Tom Philpott HEADLINES
In the late 1970s, the U.S. military was almost a “hollow force,” the Joint Chiefs said at the time, in part because of low pay, housing allowances set far below off-base rents, and anemic travel reimbursements that put service families in financial holes with every move to a new duty station.
With Congress seemingly satisfied to let the defense budget take another $52 billion hit in the fiscal year that begins Oct. 1 — versus Republicans accepting higher taxes on the wealthy and Democrats agreeing to curb federal entitlements — Defense Secretary Chuck Hagel gave a preview recently of how Round 2 of budget sequestration could rattle current forces and deepen damage to U.S. readiness.
With no heed of a debt crisis, the Senate Veterans Affairs Committee voted Wednesday to help more veterans find work, help more injured vets gain reproductive health services, and pay caregivers of seriously disabled veterans who left service before 9/11 a monthly stipend plus expenses.
In setting an ambitious goal three years ago to end the Department of Veterans Affairs’ disability claims backlog in 2015, VA Secretary Eric Shinseki exposed himself to criticism, including calls to resign as the backlog rose.
Failure by Congress to end budget sequestration could force the services in fiscal 2014 to freeze military promotions, suspend recruiting and halt all change-of-station moves, Defense Secretary Chuck Hagel warned in a letter Wednesday to leaders of the Senate Armed Services Committee.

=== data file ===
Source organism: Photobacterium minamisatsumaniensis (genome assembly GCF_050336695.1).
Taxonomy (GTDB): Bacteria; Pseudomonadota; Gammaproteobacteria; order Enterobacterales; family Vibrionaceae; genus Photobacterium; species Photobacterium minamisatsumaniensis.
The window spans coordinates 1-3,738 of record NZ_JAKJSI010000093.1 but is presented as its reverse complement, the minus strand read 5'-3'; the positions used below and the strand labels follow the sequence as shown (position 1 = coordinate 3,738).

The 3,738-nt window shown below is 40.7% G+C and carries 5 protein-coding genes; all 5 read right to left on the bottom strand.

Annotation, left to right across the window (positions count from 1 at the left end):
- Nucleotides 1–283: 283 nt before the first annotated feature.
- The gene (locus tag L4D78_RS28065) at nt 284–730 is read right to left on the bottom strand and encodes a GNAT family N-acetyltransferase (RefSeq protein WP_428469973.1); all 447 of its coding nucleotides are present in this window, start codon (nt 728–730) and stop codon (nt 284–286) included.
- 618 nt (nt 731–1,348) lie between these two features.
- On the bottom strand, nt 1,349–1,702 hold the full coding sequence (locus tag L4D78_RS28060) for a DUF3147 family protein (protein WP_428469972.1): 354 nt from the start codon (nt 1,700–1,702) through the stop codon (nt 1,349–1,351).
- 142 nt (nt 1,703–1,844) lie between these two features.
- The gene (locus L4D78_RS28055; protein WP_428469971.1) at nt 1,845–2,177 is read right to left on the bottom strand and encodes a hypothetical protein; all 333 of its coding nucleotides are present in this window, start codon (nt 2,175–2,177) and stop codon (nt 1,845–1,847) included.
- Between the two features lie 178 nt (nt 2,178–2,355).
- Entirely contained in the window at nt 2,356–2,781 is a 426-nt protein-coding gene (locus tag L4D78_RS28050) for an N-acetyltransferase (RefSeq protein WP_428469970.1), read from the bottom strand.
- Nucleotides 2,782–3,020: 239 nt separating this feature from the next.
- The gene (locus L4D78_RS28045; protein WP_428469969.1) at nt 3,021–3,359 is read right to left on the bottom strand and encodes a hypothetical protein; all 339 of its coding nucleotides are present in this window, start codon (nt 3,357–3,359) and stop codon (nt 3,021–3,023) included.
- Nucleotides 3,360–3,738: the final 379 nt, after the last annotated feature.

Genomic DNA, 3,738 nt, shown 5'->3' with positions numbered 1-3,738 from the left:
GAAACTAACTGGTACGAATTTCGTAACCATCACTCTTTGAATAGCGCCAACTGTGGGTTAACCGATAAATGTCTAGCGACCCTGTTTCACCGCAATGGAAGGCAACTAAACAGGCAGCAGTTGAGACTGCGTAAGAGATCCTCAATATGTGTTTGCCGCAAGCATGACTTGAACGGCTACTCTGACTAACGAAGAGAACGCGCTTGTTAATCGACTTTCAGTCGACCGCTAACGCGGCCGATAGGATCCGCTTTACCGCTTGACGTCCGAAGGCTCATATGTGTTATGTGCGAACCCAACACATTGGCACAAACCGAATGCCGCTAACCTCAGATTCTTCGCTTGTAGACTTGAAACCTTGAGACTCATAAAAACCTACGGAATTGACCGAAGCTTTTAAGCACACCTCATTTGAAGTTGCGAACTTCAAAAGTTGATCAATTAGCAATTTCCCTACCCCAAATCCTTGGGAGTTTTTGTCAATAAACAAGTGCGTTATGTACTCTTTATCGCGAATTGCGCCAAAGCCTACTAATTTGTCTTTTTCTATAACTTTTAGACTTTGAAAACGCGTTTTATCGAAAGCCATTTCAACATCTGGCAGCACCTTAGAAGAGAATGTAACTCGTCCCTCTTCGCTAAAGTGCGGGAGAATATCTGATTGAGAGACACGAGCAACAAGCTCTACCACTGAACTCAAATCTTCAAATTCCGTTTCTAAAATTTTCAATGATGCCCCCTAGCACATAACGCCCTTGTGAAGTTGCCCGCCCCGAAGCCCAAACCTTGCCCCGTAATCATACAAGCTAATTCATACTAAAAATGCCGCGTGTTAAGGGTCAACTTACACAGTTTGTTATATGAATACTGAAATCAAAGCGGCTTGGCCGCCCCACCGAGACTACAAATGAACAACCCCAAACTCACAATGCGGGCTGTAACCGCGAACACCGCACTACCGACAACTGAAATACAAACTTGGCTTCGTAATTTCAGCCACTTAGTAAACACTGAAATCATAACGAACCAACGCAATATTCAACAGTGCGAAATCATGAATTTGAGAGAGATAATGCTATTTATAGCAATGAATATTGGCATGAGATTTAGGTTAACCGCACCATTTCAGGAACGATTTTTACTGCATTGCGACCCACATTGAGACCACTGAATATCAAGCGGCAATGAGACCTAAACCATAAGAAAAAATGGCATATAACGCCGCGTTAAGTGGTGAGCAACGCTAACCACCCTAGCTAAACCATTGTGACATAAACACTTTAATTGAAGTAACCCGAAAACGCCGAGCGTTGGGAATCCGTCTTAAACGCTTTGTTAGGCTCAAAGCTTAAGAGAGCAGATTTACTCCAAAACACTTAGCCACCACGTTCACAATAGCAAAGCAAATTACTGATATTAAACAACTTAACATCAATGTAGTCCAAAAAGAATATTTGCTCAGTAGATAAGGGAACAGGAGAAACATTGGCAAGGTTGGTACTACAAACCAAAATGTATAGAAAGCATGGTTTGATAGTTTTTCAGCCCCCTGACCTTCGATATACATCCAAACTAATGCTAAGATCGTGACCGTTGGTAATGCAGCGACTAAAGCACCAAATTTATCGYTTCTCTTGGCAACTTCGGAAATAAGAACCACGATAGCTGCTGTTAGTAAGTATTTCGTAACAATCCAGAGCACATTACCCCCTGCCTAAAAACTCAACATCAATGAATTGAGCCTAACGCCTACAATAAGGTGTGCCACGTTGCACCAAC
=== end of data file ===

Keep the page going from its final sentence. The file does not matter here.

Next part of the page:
The end of the Iraq War also appears to end a golden age of growth in military pay and benefits, which lasted at least a decade and corrected many perceived or long-standing faults in military compensation.
The News Tribune publishes hires and promotions at the professional and management levels.
The News Tribune publishes new business announcements.
- 467 George Zimmerman found not guilty in death of Trayvon Martin
- 452 Tacoma rally promotes discussion following George Zimmerman verdict
- 394 For Zimmerman, ‘not guilty’ does not equal innocence
- 3 Seattle mayor’s tunnel antics put highways at risk
- 1 NSA revelations reframe digital life for some